Limits? Cheers 2 the Crazies, Misfits, and Rebels!

Limits? Crazy Pineapple in love by Pineapple Supply Co CC0 Public Domain from Unsplash

There are people why say people should never use the word “can’t”, “don’t” or other words that gener­ate negat­ive thoughts. In one way they are right. It creates very negat­ive attitudes and these thoughts can stop you from achiev­ing anything in your life. But in anoth­er way there is a differ­ence between knowing what you can and can’t do. It’s not about negat­iv­ity, but knowing your person­al limits.


Can’t do That


Question by Emily Morter CC0 Public Domain from UnsplashHave you ever heard someone say “I could never do that”? Truth is it is not that they can’t. They simply have no desire to. They have set person­al limits. Perhaps they fear doing it. If they had any real desire then they would simply do it. Truth is most skills are learn-able, with some degree of effort.


Some skills are less appeal­ing than others, lets face it computer program­ming or becom­ing a doctor is not for every­one. Overall society will have enough people with each skill that we don’t have to worry about gaining those skills, unless we wish to. When we need to get something done, there are normally people around us, with relev­ant skills. All we need to do is ask. This is certainly true in the corpor­ate world, when you need a project completed. It my be less true when you are self-employed, but still options do exist.




My first year at law school, I thought the lectur­ers were trying to kill me.” A student once told me. “Every night, I had more reading and more course­work than I could possibly complete.” Funny, I went to the same law school as this student, but didn’t feel the same pressure. True, there was always something to read, but it was a matter of prior­it­ising that work. Lecturers constantly emphas­ised the needed to prepare for the next class, reading this case or anoth­er case. It is true they did push the bound­ar­ies, but it is always up to the students to know what their limits are and work accord­ingly.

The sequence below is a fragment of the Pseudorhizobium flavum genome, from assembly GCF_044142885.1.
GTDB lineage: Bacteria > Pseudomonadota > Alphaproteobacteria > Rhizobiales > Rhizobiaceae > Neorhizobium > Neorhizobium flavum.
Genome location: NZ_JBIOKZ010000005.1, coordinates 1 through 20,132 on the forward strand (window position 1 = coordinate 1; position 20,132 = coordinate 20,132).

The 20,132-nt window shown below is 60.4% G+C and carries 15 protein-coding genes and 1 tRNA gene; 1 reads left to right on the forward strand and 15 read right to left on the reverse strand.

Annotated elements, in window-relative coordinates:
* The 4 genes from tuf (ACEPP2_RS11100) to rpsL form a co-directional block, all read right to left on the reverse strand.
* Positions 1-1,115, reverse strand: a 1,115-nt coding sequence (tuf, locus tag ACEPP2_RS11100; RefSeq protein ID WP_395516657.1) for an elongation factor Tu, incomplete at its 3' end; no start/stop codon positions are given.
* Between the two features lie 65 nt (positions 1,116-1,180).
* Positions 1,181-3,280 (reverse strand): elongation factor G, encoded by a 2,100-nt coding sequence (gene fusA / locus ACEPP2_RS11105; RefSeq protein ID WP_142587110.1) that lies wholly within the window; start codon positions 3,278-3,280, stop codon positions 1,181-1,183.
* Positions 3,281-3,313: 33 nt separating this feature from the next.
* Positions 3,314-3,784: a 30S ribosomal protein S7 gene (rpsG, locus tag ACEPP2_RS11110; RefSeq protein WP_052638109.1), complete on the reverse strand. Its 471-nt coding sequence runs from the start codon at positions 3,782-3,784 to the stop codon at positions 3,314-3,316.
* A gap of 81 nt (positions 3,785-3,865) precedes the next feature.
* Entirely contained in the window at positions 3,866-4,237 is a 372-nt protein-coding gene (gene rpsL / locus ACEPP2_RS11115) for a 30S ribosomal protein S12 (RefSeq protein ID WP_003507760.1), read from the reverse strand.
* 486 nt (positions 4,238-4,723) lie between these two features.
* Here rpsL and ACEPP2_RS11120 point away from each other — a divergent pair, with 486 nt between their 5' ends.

The first lecture was the worst. In that lecture hall on the first night there were nearly 500 students. All the seats taken, people sitting in the aisles, on the floor near the stage, on the steps to the stage, and every­where the was some square footage. In a couple of cases one student was sitting on the knee of anoth­er. By the end of the first year about 60 or 70 students remained, the rest had decided there was too much pressure and simply stopped attend­ing. The univer­sity had limits too. That first year was neces­sar­ily hard, to remove those who were less than serious about the course.

What Shaped You?

Shapely from dreamstime CC0 Public DomainWhat shaped you into the person you are today? It is largely the exper­i­ences you have had in your life. No matter how long of short that is. When you look back at your life, it does not persist of a long list with ticked items for the things we have done or empty boxes for things yet to do. Our life exper­i­ences are also impacted by the actions of others.
There was a document­ary on TV about Apollo 13, the space craft that had a major incid­ent. It never landed on the moon. Yet I think about that event, to me it is more meaning­ful than the first moon landing because it was about how all those involved worked togeth­er to get that crew home. They lived in freez­ing condi­tions for most of the trip to preserve energy. That 1 minute 27 seconds of extra radio silence had the whole world on edge, biting their nails. The crew survived because of the work of the teams that suppor­ted them through the flight.
We may be the sum of our person­al exper­i­ences, but we also learn from the exper­i­ences of others around us. It is true we may not have exper­i­enced it, but it does allow people some knowledge in setting their limits.

Half read Books

I have a lot of half-read books, but I am certainly not unique there. All the fiction books read. Often more than once. It is the factu­al books that are differ­ent. I pick one up, knowing it has some inform­a­tion I wish to use. Locate that, read (or re-read) the relev­ant sections, then put the book away for future use. A book can sit for decades, indeed is could also do so for centur­ies and still be useful to the person picking it up and reading it. The point is to have it when needing inform­a­tion. The age of the book should only matter if there are more recent advances. Those don’t, neces­sar­ily, make the book useless.